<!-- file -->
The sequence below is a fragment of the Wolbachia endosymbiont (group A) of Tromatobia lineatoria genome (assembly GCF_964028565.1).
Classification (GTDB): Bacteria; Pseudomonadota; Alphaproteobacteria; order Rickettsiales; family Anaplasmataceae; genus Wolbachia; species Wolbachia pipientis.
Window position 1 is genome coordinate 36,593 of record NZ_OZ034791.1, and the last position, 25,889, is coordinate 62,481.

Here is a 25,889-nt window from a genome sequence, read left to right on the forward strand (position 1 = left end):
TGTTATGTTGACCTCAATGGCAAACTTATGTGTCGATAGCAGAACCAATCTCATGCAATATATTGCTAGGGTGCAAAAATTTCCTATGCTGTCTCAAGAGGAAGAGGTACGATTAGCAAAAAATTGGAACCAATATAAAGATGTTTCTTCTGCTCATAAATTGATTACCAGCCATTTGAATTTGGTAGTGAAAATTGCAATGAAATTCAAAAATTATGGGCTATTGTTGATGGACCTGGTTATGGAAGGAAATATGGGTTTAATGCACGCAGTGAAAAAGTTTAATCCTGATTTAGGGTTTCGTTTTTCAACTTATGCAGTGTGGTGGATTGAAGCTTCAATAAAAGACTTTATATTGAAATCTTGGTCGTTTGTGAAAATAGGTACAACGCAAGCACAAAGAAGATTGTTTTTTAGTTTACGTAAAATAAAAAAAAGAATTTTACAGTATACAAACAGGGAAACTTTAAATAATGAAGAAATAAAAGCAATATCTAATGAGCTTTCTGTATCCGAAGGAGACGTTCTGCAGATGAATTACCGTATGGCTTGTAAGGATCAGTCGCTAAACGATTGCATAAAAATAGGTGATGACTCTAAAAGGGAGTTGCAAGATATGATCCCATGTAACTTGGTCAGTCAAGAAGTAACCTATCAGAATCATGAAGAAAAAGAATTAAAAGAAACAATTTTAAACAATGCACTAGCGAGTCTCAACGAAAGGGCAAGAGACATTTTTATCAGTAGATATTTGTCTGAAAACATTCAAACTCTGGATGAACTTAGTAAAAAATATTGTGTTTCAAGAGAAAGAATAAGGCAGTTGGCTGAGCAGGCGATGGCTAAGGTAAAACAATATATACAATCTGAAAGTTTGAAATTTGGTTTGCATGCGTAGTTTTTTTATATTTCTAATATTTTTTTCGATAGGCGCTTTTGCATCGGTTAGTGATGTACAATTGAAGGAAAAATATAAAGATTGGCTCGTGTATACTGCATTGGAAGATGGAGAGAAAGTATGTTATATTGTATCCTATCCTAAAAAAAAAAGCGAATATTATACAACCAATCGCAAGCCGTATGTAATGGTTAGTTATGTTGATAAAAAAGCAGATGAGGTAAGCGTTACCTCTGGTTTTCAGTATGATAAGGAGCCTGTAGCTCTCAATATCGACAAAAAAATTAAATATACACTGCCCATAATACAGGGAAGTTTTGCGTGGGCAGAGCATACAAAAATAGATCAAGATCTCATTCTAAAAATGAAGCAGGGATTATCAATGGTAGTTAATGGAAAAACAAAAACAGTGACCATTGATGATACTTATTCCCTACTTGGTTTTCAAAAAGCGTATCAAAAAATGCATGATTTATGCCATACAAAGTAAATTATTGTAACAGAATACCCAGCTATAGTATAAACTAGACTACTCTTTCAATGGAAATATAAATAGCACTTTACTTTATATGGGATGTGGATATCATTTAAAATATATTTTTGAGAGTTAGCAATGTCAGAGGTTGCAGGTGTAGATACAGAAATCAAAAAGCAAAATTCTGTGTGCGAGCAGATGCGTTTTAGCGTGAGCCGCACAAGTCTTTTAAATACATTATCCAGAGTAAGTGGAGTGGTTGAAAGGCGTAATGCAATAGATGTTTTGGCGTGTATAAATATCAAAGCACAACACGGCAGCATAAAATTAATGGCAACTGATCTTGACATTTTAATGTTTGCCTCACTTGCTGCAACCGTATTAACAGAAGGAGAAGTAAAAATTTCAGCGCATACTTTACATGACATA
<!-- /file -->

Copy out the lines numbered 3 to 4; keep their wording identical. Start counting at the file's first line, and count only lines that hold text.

Window position 1 is genome coordinate 36,593 of record NZ_OZ034791.1, and the last position, 25,889, is coordinate 62,481.

Here is a 25,889-nt window from a genome sequence, read left to right on the forward strand (position 1 = left end):